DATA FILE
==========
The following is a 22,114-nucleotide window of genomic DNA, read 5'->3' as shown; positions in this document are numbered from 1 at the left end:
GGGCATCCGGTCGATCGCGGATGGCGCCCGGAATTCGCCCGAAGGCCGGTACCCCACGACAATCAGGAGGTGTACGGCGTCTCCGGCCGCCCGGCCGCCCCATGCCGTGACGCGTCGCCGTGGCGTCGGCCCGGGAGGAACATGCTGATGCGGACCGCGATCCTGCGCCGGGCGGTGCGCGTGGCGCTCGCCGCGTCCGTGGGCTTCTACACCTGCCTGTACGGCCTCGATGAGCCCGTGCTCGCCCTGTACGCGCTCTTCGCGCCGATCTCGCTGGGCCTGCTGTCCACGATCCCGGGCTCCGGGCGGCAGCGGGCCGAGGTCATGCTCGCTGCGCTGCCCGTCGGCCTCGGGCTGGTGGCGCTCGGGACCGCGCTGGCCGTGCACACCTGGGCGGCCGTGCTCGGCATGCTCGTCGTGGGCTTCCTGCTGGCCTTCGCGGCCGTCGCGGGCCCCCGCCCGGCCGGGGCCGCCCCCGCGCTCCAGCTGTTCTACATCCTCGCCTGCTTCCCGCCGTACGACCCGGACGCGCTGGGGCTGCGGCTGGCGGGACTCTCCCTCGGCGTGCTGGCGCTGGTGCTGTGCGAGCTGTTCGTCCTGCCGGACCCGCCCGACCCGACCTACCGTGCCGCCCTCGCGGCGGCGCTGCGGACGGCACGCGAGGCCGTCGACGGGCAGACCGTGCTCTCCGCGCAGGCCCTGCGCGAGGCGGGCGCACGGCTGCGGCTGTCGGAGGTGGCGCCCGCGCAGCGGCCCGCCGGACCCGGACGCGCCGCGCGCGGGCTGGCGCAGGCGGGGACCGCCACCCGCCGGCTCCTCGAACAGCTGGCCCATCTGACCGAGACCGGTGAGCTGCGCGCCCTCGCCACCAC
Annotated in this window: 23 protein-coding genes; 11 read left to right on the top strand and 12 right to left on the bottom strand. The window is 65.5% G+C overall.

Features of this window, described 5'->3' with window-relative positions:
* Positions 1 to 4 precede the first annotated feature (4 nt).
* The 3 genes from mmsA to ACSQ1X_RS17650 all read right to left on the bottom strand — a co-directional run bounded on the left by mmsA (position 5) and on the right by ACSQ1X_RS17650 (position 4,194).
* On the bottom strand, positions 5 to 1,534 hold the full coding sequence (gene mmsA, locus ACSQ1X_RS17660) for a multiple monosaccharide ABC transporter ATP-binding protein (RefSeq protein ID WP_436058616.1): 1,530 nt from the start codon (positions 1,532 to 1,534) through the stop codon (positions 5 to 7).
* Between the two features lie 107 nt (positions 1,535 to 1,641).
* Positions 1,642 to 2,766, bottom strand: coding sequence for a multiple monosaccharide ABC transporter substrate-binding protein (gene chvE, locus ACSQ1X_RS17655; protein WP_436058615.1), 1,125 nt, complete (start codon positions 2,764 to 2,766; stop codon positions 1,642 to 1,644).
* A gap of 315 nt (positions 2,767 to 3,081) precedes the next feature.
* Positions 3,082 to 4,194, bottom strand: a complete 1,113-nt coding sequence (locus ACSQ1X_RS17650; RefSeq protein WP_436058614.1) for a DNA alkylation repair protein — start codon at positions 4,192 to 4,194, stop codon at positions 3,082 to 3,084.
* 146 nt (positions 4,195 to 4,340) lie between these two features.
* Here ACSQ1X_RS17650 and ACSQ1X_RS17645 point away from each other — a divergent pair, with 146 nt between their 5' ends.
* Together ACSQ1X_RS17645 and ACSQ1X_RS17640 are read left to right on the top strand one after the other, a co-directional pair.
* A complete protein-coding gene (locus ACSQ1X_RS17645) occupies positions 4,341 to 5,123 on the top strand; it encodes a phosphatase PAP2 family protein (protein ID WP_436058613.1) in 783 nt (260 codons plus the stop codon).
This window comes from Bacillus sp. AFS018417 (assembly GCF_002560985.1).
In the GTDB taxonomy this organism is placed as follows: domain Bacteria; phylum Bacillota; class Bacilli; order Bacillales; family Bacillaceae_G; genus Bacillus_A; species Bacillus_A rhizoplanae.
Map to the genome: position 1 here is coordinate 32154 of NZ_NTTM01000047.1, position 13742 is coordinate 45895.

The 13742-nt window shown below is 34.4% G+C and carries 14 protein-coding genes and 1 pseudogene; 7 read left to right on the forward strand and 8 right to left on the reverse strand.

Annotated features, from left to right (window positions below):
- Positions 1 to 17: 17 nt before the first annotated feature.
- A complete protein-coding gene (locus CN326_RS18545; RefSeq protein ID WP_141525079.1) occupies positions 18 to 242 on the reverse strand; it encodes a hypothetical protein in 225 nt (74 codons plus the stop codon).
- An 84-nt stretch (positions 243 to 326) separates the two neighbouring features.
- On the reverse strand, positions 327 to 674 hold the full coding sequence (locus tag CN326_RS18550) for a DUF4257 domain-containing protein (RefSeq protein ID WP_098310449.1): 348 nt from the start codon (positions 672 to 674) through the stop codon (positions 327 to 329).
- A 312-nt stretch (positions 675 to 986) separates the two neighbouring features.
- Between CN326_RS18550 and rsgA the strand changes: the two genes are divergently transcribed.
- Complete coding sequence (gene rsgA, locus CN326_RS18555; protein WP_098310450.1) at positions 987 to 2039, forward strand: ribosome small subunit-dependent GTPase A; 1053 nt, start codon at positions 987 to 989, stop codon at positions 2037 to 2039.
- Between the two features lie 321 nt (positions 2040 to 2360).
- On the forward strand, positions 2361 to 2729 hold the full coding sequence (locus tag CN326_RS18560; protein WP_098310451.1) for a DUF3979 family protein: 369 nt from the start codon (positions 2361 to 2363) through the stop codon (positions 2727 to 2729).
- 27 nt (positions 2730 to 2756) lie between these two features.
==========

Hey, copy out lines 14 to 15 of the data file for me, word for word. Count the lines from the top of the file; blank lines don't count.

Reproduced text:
* Together ACSQ1X_RS17645 and ACSQ1X_RS17640 are read left to right on the top strand one after the other, a co-directional pair.
* A complete protein-coding gene (locus ACSQ1X_RS17645) occupies positions 4,341 to 5,123 on the top strand; it encodes a phosphatase PAP2 family protein (protein ID WP_436058613.1) in 783 nt (260 codons plus the stop codon).